Heterochrony within species: Craniofacial growth in giant, standard, and dwarf rabbits

Christine V. Fiorello, R. Z. German

Research output: Contribution to journalArticlepeer-review

49 Scopus citations


Change in developmental timing is one source of heritable variation upon which selection can act. However, the amount of variation possible in ontogenetic trajectories is often unknown. We used three different-sized conspecific breeds of domestic rabbits to investigate the extent of variation in growth trajectories of craniofacial morphology. The growth and adult morphology of several structures (one soft tissue and 15 skeletal) were quantified and analyzed. We took two views of radiographs at close time intervals throughout ontogeny, from one week of age through adult size. Measurements from the radiographs were analyzed using a Gompertz growth model. Between-breed differences in model parameters were tested using one-way ANOVA. Few significant differences existed between the white and giant rabbits, but several differences were found between the white and dwarf breeds. Similarly, comparisons of adult morphology showed that white and giant rabbits are the same shape, while dwarf rabbits have shorter and broader snouts than white rabbits. The variation in size among breeds appeared to be due to differences in the length of time spent growing at rates near the maximum growth rate. While no one parameter of this model quantifies this pattern, differences in duration of maximum growth rate can be seen in the first derivative of the growth trajectory. Small changes in the model's parameters that measure rate and timing of growth have large morphological consequences, indicating that heterochronic changes are important sources of variation.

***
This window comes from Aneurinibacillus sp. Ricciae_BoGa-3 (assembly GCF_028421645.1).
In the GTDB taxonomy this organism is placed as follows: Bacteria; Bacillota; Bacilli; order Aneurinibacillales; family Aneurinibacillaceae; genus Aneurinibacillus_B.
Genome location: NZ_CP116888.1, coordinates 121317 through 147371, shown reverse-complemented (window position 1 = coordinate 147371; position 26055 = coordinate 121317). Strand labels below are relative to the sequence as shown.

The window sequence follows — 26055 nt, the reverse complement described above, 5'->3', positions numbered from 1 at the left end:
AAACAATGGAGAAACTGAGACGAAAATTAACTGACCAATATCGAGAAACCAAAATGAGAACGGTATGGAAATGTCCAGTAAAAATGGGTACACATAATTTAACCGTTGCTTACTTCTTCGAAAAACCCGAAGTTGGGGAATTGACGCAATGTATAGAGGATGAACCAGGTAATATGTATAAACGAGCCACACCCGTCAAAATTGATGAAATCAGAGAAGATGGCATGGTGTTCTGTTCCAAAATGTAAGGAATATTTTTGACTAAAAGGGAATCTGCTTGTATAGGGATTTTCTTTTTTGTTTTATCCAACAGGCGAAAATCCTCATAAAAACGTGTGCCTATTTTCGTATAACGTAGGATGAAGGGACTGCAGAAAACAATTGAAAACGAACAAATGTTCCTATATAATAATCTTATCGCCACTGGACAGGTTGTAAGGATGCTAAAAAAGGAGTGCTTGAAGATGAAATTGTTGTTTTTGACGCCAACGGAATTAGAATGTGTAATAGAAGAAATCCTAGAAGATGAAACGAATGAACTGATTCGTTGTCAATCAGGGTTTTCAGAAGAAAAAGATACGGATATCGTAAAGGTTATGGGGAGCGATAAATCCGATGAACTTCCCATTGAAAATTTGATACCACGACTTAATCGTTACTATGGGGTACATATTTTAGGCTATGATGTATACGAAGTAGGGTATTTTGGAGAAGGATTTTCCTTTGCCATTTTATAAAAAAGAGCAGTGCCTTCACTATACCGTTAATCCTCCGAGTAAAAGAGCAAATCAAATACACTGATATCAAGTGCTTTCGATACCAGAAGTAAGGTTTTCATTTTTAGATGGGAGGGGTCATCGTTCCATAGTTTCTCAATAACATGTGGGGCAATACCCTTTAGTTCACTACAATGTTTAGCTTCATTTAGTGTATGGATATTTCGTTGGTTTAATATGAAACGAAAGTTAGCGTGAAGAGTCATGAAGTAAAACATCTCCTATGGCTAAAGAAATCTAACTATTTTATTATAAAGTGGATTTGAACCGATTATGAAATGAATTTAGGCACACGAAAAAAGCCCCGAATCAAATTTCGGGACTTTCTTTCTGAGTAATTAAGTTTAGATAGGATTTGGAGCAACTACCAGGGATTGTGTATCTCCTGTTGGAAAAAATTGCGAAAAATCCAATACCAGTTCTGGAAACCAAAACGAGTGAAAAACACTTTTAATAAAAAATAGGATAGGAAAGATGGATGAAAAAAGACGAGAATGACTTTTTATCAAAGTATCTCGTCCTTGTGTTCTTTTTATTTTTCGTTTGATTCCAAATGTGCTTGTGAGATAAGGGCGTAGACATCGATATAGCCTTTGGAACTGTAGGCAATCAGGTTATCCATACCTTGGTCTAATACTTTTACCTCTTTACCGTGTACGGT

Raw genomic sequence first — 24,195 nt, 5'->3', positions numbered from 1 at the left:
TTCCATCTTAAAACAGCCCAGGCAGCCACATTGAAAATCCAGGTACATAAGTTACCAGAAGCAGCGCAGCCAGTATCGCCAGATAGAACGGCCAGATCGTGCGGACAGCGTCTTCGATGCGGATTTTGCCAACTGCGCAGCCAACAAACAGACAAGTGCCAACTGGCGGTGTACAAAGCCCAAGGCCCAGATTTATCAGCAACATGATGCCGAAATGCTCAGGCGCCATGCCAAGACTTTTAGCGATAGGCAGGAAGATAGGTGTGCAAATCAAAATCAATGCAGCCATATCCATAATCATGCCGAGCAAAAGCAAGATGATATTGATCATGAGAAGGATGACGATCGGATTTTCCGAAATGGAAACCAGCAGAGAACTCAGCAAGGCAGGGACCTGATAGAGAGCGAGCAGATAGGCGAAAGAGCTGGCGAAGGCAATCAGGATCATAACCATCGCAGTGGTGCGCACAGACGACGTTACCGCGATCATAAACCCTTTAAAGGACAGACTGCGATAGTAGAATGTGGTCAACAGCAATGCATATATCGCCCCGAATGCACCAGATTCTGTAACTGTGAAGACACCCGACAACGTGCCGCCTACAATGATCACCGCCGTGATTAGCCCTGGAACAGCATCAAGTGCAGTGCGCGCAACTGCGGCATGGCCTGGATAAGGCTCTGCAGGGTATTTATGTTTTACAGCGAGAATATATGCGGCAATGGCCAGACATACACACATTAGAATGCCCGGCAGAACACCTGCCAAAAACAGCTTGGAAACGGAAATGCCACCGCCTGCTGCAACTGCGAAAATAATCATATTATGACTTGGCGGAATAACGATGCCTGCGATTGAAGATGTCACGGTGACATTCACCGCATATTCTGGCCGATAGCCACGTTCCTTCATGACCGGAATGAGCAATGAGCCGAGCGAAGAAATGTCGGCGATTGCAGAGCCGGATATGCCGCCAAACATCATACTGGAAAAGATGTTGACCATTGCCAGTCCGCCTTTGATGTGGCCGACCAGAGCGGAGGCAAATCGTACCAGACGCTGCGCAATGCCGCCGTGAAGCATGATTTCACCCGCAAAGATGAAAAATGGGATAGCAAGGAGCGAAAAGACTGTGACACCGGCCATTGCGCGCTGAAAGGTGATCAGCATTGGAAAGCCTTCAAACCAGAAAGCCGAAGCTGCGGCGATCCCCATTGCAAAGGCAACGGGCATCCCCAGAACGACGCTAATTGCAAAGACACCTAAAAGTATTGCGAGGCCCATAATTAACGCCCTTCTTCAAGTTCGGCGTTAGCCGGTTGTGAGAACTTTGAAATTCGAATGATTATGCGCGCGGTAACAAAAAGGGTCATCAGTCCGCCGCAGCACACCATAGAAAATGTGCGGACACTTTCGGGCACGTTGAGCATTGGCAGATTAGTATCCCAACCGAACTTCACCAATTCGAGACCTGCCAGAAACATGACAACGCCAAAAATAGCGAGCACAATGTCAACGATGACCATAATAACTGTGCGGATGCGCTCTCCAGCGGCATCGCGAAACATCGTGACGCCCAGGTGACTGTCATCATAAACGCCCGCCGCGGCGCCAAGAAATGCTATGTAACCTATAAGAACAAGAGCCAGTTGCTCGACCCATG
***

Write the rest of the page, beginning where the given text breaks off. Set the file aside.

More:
Original languageEnglish (US)
Pages (from-to)250-261
Number of pages12
Issue number1
StatePublished - Feb 1997
Externally publishedYes


  • Craniofacial growth
  • growth
  • heterochrony
  • ontogenetic variation

ASJC Scopus subject areas

  • Agricultural and Biological Sciences(all)
  • Agricultural and Biological Sciences (miscellaneous)
  • Ecology, Evolution, Behavior and Systematics
  • Genetics
  • Ecology
  • Genetics(clinical)


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